Well & Good
Doctors and women's groups are concerned at the increasing number girls and women - some as young as 12 - requesting cosmetic genital surgery.
One Melbourne gynaecologist said the social pressure on women to be ''normal'' started early, with school-aged girls often coming in with their mothers seeking help.
Dr Sonia Grover said young girls were concerned with looking different and often requested labiaplasties, a procedure to change the size and shape of the external coverings of the vagina. ''These requests come from lack of understanding of what is considered normal and this found across all ages groups of both men and women,'' she said.
Royal Australian and New Zealand College of Obstetricians and Gynaecologists vice president Ajay Rane said the trend was informed by a culture based on being physically perfect.
''The promotion of the 'designer vagina' and other genital myths often pressure the most vulnerable in our community to seek unnecessary surgery,'' Professor Rane said.
''It is greatly concerning that more of these women are seeking to alter their genitals for purely cosmetic reasons.''
According to Medicare, the number of Australian women seeking genital surgery has more than doubled in a decade. To help combat this problem Women's Health Victoria will launch an education campaign in the new year urging women to make informed decisions.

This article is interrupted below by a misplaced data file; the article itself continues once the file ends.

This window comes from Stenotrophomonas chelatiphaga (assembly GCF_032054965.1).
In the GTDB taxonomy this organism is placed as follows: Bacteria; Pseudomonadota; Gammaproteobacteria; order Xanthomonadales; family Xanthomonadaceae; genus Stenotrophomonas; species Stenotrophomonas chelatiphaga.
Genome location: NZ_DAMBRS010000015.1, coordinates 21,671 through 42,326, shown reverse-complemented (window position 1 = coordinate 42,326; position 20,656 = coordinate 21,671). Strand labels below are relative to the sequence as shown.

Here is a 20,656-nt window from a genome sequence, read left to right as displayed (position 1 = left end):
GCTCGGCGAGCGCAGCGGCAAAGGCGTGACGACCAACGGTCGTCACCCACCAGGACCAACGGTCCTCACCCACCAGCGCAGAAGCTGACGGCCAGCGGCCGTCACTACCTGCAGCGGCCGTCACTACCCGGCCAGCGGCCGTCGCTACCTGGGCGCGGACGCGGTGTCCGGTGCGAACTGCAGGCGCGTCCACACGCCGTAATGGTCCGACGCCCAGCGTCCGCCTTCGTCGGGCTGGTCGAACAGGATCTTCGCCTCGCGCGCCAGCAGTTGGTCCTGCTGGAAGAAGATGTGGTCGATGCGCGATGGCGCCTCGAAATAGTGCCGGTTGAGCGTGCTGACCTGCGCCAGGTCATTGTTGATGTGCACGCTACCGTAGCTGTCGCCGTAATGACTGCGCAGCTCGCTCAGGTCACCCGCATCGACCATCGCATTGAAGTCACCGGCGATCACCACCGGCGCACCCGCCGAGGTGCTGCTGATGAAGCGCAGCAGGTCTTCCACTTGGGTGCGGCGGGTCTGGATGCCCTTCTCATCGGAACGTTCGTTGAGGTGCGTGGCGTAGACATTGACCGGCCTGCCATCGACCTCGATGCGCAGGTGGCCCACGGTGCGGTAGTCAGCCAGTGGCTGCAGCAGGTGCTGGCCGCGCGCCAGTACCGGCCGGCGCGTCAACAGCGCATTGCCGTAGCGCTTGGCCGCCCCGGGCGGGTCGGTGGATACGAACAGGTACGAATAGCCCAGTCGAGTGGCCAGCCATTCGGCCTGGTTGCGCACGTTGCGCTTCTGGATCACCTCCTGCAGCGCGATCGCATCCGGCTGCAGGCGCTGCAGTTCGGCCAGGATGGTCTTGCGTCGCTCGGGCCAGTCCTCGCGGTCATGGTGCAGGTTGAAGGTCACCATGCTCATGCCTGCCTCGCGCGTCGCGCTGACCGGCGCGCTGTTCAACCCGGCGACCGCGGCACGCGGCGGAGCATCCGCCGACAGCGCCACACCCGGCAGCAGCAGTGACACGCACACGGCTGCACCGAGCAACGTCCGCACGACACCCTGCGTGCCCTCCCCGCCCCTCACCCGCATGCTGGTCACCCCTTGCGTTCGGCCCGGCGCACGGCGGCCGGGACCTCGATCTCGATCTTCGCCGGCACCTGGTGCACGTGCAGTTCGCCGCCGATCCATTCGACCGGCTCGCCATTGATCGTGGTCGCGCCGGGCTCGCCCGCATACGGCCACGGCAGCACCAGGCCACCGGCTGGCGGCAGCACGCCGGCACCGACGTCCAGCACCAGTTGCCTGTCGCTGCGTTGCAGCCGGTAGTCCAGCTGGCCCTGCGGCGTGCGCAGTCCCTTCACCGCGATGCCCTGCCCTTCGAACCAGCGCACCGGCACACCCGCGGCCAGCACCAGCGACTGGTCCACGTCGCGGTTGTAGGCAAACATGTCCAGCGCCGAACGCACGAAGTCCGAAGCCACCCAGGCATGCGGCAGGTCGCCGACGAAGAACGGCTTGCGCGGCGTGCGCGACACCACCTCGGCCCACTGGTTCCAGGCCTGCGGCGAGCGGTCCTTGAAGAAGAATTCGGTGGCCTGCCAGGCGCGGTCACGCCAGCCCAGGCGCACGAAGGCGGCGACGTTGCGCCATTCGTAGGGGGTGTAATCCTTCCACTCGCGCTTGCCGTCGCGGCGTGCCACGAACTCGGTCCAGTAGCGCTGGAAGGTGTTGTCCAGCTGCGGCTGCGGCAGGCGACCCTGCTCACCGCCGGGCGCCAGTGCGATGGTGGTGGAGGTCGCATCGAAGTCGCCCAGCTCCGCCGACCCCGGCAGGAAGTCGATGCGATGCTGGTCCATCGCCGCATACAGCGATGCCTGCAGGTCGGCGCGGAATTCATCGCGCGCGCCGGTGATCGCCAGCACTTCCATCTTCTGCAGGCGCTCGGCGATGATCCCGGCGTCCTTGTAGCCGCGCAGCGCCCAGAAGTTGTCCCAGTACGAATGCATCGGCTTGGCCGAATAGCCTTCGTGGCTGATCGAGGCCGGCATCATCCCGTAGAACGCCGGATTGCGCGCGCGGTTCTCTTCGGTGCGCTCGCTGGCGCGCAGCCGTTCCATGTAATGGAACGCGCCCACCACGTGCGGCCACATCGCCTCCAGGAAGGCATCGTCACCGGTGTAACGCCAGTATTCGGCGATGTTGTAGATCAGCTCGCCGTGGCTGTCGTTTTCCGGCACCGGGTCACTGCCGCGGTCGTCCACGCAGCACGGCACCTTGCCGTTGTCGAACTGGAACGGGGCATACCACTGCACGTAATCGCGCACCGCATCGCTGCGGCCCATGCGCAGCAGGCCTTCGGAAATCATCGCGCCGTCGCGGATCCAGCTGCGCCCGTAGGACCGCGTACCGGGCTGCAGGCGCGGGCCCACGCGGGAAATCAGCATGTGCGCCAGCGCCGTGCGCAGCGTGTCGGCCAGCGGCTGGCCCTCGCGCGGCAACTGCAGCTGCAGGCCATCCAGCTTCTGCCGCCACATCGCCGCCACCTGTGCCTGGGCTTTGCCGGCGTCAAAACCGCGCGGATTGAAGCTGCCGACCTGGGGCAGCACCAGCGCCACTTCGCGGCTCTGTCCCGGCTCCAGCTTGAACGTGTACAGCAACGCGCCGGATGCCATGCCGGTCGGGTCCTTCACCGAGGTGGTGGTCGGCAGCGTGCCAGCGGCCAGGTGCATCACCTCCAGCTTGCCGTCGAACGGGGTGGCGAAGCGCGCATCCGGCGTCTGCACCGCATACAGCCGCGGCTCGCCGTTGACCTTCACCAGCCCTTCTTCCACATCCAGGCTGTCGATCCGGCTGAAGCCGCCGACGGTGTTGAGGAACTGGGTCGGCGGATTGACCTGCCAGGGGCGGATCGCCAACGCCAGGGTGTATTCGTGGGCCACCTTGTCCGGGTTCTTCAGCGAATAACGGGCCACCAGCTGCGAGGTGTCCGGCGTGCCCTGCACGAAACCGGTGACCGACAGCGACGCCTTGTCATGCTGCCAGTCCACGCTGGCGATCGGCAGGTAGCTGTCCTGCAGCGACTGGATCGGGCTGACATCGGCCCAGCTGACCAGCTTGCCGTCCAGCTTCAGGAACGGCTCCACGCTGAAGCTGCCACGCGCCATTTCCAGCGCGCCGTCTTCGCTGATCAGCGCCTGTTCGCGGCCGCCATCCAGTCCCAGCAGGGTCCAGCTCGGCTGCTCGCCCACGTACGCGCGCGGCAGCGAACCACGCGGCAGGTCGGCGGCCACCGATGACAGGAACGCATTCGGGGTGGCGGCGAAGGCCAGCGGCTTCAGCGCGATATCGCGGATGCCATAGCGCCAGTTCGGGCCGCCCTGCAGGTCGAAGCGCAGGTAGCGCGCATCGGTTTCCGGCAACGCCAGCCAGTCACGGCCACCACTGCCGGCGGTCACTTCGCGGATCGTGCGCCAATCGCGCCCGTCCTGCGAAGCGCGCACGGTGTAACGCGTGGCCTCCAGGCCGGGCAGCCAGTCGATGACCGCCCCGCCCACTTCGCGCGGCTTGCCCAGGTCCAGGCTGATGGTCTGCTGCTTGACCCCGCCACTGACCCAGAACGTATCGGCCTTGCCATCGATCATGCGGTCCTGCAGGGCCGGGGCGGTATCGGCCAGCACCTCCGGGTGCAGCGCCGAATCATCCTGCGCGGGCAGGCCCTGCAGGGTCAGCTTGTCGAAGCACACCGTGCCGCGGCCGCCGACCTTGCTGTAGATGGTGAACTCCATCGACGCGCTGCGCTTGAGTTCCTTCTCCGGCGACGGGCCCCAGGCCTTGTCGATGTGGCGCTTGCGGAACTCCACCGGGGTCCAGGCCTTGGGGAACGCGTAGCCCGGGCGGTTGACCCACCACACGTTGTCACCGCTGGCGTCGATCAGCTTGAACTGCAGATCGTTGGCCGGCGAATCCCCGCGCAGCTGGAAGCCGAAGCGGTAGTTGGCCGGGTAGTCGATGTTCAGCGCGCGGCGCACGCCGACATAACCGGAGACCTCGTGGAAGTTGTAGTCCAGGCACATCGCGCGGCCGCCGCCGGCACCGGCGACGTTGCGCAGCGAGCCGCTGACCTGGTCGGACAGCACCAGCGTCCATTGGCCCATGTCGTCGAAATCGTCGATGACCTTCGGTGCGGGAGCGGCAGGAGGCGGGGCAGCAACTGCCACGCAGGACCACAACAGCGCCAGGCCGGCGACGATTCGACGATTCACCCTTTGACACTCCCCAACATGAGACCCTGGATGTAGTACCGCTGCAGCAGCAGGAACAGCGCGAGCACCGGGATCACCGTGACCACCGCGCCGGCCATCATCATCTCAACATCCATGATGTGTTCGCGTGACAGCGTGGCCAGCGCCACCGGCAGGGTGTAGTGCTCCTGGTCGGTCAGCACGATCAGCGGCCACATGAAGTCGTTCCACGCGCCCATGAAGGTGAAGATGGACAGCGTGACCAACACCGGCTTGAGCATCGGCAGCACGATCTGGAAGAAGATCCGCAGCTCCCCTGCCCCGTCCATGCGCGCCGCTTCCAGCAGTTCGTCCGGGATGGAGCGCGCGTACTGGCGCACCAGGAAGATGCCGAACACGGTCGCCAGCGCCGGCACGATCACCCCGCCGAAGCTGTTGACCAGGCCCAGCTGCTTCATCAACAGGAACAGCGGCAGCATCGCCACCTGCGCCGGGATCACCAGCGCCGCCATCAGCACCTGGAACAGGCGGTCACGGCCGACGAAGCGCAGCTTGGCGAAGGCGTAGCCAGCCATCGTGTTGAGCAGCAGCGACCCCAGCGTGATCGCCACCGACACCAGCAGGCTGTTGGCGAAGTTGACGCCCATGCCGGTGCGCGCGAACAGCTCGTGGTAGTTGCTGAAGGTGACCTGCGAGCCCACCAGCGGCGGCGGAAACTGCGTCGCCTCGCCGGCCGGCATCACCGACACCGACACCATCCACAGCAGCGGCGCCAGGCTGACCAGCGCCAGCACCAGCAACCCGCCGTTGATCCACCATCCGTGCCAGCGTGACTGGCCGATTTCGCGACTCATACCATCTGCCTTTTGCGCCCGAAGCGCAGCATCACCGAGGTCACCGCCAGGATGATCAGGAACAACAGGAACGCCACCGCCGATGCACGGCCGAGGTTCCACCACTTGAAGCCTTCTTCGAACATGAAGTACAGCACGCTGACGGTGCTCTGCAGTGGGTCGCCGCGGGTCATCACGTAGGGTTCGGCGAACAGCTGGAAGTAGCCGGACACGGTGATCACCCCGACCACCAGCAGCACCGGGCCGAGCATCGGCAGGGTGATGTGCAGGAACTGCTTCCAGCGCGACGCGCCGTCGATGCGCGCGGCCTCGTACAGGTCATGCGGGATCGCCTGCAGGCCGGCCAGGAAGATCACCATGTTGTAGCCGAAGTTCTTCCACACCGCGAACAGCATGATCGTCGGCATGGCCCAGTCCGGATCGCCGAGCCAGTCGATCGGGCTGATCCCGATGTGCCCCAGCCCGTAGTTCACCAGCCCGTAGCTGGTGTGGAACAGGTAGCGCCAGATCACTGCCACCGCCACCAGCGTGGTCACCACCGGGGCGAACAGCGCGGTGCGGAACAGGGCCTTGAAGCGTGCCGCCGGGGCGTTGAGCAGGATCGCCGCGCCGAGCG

In a presentation to the First National Sexual and Reproductive Health Conference in Melbourne on Tuesday, Women's Health Victoria executive director Rita Butera argued that media images of altered female genitalia were causing some women to have unrealistic ideals of what is normal.
''There is this cultural ideal that a woman's vagina needs to be small, neat, discreet and tucked away.'' Ms Butera said. ''But in reality there is a natural diversity in female genitalia which we wish to make women more aware of.''
According to figures from Medicare, the number of women undergoing vulvoplasty or labiaplasty in Australia has increased from 640 women in 2001 to more than 1500 women in 2011 - an increase of 140 per cent.
This significant jump in the number of women seeking these procedures, which peaks in those aged from 35 to 44, may not reflect the whole picture as many seek genital cosmetic surgery through the private health system.
While surgery may be necessary for clinical conditions, the Royal Australian and New Zealand College of Obstetricians and Gynaecologists strongly discourages cosmetic procedures due to their inherent risks.
''The labia, vulva and clitoris are highly sensitive organs and any form of surgery in this area runs a high risk of hemorrhage, disfigurement, infection, scarring or an inability to have satisfactory sexual intercourse,'' Professor Rane said.
''This along with the potential for gross psychological trauma after the surgery means no surgery should be done without an enormous amount of counselling.''
- The Age
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